When someone makes a decision to sign-up for co-working space in one of our business centres, their reasons often have something to do with needing somewhere where they can escape distraction without feeling isolated.

For the freelancer, these are common considerations. It’s what bring them to The Workstation as co-workers – but it’s the opportunities that co-working offers small businesses which convinces them to stay.

Here are 5 ways co-working is good for business.

1) Potential Clients are Everywhere

Perhaps the most obvious way that co-working can benefit business is how easy it is to connect with other businesses. Now we’re not saying that when you join The Workstation community you should immediately start spamming every single tenant with your business cards, leaflets and backlog of marketing material – but what we are saying is that you should open yourself up to the possibility of new business relationships developing organically in this environment. For example, an informal chat with the person sitting next to you can lead you to share information about your business and show them what you’re working on in an informal and relaxed way – without a pitch or poster in sight.

2) Word Travels Fast in Small Communities

If you’re working in a small community of entrepreneurs and you’re good at what you do, word travels fast. Reputation and recommendations are key the success of a small set-up and earning new clients this way is also a great boost of confidence for you and your business.

3) Potential Employees are Everywhere

Just as there’s potential to gain new clients in co-working office spaces, there’s also great potential to recruit. We’re not talking about poaching employees from other small businesses as that might not go down so well within the community. But co-working can provide a great opportunity to scout for new talent and freelancers who offer the services and skills that your business lacks.

4) Startups Support Each Other

To say ‘setting up your own business is hard’ is quite the understatement. It takes time, money, it can even take the colour from your hair. But it’s not all bad. One of the most refreshing things about being a startup, especially in a co-working environment, is the camaraderie between new businesses. Whether you’re looking for feedback on an idea, promotion through social media, or word-of-mouth recommendations like the ones mentioned above, most startups are willing to share in return for payment in kind.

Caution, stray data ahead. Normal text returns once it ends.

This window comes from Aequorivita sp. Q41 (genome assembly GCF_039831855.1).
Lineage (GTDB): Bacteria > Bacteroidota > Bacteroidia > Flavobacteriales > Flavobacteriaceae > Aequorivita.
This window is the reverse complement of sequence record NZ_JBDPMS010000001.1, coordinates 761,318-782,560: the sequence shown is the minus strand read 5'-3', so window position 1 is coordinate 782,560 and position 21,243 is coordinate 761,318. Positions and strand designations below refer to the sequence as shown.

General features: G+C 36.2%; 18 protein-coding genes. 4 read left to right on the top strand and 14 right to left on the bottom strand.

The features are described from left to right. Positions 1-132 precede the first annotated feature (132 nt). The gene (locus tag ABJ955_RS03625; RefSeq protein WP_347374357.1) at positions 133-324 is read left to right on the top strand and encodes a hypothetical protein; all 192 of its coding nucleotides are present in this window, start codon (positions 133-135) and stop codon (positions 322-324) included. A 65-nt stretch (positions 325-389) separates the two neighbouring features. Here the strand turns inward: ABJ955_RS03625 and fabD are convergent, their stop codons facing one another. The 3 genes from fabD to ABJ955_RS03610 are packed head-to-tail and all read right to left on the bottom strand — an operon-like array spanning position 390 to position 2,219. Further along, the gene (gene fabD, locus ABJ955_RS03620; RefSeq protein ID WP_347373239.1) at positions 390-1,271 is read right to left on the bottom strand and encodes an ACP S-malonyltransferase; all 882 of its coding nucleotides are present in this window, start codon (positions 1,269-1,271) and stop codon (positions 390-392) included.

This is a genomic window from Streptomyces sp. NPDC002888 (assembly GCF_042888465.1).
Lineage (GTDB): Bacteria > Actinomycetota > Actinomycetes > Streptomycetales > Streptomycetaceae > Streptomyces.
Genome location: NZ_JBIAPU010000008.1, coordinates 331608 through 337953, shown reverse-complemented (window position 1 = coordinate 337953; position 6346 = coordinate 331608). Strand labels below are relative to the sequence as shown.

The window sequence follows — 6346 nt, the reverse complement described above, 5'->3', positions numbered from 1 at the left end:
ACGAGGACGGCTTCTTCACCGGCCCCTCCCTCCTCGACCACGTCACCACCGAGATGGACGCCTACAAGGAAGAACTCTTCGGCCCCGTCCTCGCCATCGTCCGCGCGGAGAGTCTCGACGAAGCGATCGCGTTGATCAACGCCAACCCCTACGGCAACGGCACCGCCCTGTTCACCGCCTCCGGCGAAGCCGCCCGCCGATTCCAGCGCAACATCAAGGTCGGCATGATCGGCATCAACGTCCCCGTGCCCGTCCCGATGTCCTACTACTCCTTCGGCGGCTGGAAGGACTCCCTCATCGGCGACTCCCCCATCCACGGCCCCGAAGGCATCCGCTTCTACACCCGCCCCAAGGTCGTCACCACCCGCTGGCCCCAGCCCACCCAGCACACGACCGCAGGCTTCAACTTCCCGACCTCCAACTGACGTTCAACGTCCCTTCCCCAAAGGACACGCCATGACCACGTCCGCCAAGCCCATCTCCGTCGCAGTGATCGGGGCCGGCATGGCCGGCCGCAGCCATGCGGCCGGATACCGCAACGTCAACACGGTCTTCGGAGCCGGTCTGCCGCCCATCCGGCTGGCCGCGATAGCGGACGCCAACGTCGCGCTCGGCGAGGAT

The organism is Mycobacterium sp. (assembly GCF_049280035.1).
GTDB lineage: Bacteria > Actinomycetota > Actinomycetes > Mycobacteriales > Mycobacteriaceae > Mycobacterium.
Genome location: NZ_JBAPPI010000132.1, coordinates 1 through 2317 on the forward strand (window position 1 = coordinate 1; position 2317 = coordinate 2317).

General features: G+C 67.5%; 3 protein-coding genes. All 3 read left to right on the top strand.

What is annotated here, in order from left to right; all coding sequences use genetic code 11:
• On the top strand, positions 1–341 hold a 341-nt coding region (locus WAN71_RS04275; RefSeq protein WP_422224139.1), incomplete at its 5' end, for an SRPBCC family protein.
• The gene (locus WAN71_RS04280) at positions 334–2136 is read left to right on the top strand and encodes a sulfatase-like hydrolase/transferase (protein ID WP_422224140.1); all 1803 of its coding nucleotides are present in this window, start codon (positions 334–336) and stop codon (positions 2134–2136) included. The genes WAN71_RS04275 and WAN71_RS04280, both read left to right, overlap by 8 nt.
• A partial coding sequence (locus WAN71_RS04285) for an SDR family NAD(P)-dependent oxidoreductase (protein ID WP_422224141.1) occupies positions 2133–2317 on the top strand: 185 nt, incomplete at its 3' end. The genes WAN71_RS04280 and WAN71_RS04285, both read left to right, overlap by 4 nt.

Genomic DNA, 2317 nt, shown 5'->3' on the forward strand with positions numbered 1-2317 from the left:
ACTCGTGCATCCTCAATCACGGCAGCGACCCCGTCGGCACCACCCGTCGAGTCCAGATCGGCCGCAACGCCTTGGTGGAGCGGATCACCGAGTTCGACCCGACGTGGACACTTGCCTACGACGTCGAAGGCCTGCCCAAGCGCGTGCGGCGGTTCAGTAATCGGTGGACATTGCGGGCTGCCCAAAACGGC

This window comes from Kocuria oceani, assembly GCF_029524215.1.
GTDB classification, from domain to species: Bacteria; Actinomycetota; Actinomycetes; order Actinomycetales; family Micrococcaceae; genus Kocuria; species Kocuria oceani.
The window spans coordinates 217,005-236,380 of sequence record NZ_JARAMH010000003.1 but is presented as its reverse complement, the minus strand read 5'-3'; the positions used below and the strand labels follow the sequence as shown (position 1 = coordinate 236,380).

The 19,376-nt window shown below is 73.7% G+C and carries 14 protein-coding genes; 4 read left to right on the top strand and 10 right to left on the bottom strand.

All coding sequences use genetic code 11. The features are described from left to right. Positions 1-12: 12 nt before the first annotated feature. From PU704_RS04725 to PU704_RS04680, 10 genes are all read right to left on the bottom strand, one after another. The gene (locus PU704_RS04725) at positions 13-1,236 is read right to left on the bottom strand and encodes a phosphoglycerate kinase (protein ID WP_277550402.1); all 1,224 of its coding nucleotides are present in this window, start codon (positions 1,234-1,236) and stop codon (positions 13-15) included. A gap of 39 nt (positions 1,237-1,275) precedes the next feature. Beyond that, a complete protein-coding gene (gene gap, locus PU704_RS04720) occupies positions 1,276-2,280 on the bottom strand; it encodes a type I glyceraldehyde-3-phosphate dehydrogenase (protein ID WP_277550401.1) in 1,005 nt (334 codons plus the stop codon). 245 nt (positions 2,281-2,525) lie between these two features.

5) Co-working Encourages Productivity

Anyone who has worked from home knows the temptation to sleep in an extra 1o minutes or to not get dressed until midday. And although these things aren’t too much of a big deal if you don’t need to battle an early morning commute or interact with anyone other the postman, they can be counter-productive for your business. Co-working isn’t strict by anyone’s standards; tenants come and go when they please and can work to a schedule that doesn’t fit the normal working week. So it’s strange that from our experience with the co-working community that there seems to be a sort of self-imposed commitment to show up, catch-up with other tenants and ultimately get stuff done. Why? Well, we have a theory: Co-working works because it offers the routine of office life without the structures that hinder productivity.

Find out more about what’s included when you become a co-working tenant at The Workstation here or call us on 01727 260 177 or email info@theworkstation.co.uk